We might all love the idea of first class luxury, but economy class is the more eco-friendly option. Business class and first class seats take up more space inside the plane, the seats are often more luxurious and therefore heavier, and the more complimentary stuff that you get the more weight that is on-board the plane.

  • Think About Budget Airlines

While people often assume that the budget flights are the less eco-friendly options, that’s not the case. Budget airlines are the more eco-friendly air travel options because they carry more passengers per flight and often have newer and more fuel efficient aircrafts. Read more about how travelling on a budget can make you a more eco friendly traveller.

  • Eco-Aware Airlines and Carbon Offsetting

Airlines like British Airways and Virgin are providing passengers with ways to offset their carbon emissions amongst other sustainable initiatives. There are arguments for and against carbon offset schemes, but the idea is to encourage people to donate to environmental projects as a way of balancing out their carbon footprint.

  • Don’t Overpack, Keep Luggage Light

Do you really need that second jumper when you’re off for a week in Spain? Do you need a heavy pair of hiking boots or will trainers suffice? The more weight that aeroplanes and other vehicles carry, the more fuel they use and therefore the more greenhouse gases they emit. The lighter you pack, the better it will be for the environment.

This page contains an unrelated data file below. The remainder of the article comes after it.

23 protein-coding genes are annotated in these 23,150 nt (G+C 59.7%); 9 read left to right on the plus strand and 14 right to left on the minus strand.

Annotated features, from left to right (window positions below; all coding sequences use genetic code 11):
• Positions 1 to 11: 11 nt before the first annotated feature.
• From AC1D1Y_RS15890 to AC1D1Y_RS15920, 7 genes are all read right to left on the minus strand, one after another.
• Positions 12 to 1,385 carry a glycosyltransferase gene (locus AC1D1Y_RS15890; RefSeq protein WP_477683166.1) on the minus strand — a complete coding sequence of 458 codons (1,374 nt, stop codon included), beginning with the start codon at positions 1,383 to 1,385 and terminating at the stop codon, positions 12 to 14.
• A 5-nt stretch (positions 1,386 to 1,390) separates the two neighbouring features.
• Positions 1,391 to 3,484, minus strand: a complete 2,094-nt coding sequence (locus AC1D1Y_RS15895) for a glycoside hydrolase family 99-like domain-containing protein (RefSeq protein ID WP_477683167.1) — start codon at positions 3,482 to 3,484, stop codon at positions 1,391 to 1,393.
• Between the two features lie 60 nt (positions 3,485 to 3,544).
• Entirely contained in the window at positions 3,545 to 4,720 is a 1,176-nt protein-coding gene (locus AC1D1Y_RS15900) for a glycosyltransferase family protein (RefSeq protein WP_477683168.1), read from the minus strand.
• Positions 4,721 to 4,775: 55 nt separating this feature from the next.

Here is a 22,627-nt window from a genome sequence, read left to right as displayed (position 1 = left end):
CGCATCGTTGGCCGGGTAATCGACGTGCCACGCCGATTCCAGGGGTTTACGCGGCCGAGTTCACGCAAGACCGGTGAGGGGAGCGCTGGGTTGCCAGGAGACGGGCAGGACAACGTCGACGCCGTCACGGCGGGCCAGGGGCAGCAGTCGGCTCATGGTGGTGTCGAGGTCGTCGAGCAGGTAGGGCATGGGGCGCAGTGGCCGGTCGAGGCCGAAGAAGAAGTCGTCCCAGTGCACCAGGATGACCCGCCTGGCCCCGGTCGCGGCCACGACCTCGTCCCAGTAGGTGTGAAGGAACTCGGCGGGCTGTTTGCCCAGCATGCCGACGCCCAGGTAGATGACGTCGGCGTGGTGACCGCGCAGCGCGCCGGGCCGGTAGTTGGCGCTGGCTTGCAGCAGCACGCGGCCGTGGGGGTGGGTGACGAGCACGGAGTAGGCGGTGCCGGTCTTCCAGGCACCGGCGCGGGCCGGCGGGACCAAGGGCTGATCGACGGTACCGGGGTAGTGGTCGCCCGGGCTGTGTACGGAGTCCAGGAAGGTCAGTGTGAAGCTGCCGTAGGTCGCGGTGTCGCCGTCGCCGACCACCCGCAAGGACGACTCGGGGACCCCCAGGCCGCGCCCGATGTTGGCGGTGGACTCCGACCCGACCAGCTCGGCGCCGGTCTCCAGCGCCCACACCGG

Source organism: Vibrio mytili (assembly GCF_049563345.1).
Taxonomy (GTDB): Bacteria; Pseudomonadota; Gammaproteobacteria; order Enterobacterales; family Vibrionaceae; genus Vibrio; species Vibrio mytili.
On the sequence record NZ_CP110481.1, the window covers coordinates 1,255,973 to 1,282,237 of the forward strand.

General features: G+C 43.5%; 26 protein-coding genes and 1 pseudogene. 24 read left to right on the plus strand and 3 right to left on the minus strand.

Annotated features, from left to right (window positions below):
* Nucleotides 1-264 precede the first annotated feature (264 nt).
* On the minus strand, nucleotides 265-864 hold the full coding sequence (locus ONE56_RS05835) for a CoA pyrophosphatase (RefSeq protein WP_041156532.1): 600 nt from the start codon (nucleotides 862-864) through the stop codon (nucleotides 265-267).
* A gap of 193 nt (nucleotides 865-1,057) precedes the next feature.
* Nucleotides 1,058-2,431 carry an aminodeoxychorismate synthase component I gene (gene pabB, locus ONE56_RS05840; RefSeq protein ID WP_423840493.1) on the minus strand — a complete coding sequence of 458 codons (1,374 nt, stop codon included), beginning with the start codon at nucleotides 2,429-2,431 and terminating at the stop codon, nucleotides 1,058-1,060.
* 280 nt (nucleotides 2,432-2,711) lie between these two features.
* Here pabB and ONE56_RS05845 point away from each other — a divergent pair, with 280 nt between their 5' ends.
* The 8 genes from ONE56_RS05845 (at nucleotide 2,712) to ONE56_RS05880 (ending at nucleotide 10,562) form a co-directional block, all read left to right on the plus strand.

• Travel  Longer

Though this may not be an option for everyone, if you can then taking one two week holiday is better for the environment than two one week holidays. If you’re a longer term traveller like me and Luke, it’s better to stay put in one area and travel through neighbouring countries than to criss-cross across the world taking multiple fights.

  • Ask Questions About Sustainable Air Travel

We might not realise it but actually airlines do have some incentive to be green because they want their business to exist in twenty or thirty years time. The problem is that capitalism seems incapable of long term thinking and has always favoured the short term pursuit of profits. The more we ask about sustainable air travel, the more likely airlines are to take notice of what consumers are concerned about and that’s when they’ll act.

While these changes all might seem like very little, all these small changes can eventually stack up and even be the driving force for bigger changes and more sustainable air travel.

Charlie Marchant